There was a thick layer of dust on the air intake units at Penobscot County Jail, so about 40 inmates were shipped to other facilities earlier this week to allow cleaners access to the ducts blocked by bars, Sheriff Troy Morton said Friday.

“It was filthy,” the sheriff said of the air cleaning units that were installed about 25 years ago. “It needed to be done.”

No health problems were reported before the cleaning, Morton said.

The $74,670 air duct cleaning project by Indoor Air Technologies started Monday and is expected to take a month, Morton said. After the two biggest units were finished on Monday and Tuesday, several of the displaced inmates returned. They were sent to Cumberland County Jail or Somerset County Jail.

“We sent a friendly note to local [police departments] and the courts to let them know,” Morton said.

Jail officials didn’t want local police or the court system to be caught off guard, in case they were looking for a specific person at the jail for interviews or for court, the sheriff said.

“It’s an everyday battle,” Morton said, referring to the fact the overcrowded jail in Bangor typically boards out inmates on a daily basis.

The jail has a listed capacity of 156 inmates, with an average daily population of 177 and typically boarding out 56 inmates at other facilities, officials said earlier this year.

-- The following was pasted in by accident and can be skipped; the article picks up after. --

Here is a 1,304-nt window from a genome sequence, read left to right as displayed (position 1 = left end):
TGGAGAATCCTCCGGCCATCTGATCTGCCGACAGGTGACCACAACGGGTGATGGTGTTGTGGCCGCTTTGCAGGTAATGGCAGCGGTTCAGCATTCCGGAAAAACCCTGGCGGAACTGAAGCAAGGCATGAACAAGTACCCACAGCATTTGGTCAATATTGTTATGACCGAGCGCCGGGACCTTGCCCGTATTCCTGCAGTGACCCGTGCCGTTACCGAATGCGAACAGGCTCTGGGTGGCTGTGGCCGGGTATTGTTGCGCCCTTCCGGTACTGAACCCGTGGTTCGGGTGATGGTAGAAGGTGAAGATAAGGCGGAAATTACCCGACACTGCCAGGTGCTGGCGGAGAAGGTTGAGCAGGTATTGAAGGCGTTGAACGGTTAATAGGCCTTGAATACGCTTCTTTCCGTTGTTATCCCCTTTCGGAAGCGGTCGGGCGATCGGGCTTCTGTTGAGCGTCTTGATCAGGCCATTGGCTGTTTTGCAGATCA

With the 40 displaced by the air duct cleaning project, the total boarded out Thursday was 90, the sheriff said.

Jail officials also are taking advantage of the fact the cells are empty and are painting and cleaning them, Morton said. The paint and supplies cost around $3,500, he said, adding he didn’t know the expense of the duct cleaning work.

“The labor is being done by inmates and supervised by our staff,” the sheriff said.

A total of 16 inmates spent a portion of Friday cleaning and removing old paint or applying new paint to the walls, ceilings and furniture, Morton said.

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